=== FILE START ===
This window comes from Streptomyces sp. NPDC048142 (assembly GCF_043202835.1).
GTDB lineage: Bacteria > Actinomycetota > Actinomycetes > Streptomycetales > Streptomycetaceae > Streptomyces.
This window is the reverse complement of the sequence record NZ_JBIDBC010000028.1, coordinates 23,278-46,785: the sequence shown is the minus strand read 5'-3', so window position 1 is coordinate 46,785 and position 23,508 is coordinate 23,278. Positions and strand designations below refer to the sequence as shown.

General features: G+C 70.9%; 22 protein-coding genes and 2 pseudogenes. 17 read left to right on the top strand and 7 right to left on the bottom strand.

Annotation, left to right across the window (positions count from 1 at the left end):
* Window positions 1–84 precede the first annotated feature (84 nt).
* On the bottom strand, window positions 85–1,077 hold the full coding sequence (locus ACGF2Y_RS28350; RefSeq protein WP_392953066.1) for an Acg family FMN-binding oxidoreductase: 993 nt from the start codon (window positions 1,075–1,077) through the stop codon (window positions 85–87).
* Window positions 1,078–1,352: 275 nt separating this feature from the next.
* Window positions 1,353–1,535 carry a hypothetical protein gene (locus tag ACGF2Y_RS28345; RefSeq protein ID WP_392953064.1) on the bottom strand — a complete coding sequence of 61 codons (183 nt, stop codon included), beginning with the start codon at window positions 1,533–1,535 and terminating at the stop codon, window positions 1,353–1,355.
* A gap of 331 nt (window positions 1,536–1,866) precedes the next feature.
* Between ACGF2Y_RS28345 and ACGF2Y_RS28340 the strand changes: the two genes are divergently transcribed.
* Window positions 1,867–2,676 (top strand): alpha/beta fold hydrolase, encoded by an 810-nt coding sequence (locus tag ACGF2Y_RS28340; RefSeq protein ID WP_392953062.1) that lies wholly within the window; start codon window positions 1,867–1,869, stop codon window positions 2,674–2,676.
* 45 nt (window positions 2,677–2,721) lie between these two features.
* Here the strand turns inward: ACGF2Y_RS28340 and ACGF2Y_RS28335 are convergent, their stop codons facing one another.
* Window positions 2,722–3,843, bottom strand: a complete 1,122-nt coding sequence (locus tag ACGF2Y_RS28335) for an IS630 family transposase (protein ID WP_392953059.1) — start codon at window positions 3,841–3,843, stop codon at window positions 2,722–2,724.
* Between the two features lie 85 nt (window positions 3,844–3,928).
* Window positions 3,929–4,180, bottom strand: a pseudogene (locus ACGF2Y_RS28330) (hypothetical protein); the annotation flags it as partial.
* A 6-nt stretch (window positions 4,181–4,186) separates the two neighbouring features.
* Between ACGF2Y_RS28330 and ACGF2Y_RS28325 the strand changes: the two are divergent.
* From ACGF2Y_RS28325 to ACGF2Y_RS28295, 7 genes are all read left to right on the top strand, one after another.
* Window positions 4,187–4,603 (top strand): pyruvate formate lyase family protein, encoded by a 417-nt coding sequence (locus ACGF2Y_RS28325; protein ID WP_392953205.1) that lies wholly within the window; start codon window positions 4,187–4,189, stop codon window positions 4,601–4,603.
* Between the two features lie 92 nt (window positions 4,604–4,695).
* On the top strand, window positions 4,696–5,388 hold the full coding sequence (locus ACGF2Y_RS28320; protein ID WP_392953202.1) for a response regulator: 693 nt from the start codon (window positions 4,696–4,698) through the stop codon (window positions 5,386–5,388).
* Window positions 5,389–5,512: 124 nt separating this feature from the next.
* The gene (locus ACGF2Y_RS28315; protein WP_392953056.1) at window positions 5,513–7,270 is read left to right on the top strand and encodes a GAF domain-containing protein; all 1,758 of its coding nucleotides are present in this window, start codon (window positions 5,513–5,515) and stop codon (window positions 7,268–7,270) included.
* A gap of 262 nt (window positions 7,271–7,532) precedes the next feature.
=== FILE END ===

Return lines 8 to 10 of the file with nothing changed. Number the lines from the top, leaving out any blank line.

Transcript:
* Window positions 1,078–1,352: 275 nt separating this feature from the next.
* Window positions 1,353–1,535 carry a hypothetical protein gene (locus tag ACGF2Y_RS28345; RefSeq protein ID WP_392953064.1) on the bottom strand — a complete coding sequence of 61 codons (183 nt, stop codon included), beginning with the start codon at window positions 1,533–1,535 and terminating at the stop codon, window positions 1,353–1,355.
* A gap of 331 nt (window positions 1,536–1,866) precedes the next feature.